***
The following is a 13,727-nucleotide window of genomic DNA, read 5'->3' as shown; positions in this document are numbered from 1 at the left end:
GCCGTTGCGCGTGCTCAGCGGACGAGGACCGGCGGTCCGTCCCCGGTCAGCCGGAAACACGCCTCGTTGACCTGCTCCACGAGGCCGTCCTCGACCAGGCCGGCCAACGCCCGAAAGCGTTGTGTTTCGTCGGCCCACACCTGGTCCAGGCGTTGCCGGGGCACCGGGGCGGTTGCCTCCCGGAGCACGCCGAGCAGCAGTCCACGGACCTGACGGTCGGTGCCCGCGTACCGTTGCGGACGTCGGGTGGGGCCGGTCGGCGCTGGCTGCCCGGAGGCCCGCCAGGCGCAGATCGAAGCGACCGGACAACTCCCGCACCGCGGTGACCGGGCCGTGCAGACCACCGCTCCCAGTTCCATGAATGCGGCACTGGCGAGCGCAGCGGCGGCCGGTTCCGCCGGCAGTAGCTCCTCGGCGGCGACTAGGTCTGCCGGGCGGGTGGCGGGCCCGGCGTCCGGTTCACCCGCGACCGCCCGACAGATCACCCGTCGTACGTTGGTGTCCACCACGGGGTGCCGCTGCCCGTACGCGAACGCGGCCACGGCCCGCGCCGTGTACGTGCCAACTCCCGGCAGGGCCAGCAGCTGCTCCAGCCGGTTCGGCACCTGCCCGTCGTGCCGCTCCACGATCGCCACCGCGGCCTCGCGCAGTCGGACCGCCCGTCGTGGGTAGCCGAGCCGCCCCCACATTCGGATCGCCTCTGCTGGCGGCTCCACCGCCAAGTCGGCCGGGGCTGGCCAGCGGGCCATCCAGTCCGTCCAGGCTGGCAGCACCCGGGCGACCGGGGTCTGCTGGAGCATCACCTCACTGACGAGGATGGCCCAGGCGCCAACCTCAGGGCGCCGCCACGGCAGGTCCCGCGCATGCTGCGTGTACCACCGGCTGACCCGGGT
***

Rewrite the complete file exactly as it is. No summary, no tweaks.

The following is a 13,727-nucleotide window of genomic DNA, read 5'->3' as shown; positions in this document are numbered from 1 at the left end:
GCCGTTGCGCGTGCTCAGCGGACGAGGACCGGCGGTCCGTCCCCGGTCAGCCGGAAACACGCCTCGTTGACCTGCTCCACGAGGCCGTCCTCGACCAGGCCGGCCAACGCCCGAAAGCGTTGTGTTTCGTCGGCCCACACCTGGTCCAGGCGTTGCCGGGGCACCGGGGCGGTTGCCTCCCGGAGCACGCCGAGCAGCAGTCCACGGACCTGACGGTCGGTGCCCGCGTACCGTTGCGGACGTCGGGTGGGGCCGGTCGGCGCTGGCTGCCCGGAGGCCCGCCAGGCGCAGATCGAAGCGACCGGACAACTCCCGCACCGCGGTGACCGGGCCGTGCAGACCACCGCTCCCAGTTCCATGAATGCGGCACTGGCGAGCGCAGCGGCGGCCGGTTCCGCCGGCAGTAGCTCCTCGGCGGCGACTAGGTCTGCCGGGCGGGTGGCGGGCCCGGCGTCCGGTTCACCCGCGACCGCCCGACAGATCACCCGTCGTACGTTGGTGTCCACCACGGGGTGCCGCTGCCCGTACGCGAACGCGGCCACGGCCCGCGCCGTGTACGTGCCAACTCCCGGCAGGGCCAGCAGCTGCTCCAGCCGGTTCGGCACCTGCCCGTCGTGCCGCTCCACGATCGCCACCGCGGCCTCGCGCAGTCGGACCGCCCGTCGTGGGTAGCCGAGCCGCCCCCACATTCGGATCGCCTCTGCTGGCGGCTCCACCGCCAAGTCGGCCGGGGCTGGCCAGCGGGCCATCCAGTCCGTCCAGGCTGGCAGCACCCGGGCGACCGGGGTCTGCTGGAGCATCACCTCACTGACGAGGATGGCCCAGGCGCCAACCTCAGGGCGCCGCCACGGCAGGTCCCGCGCATGCTGCGTGTACCACCGGCTGACCCGGGT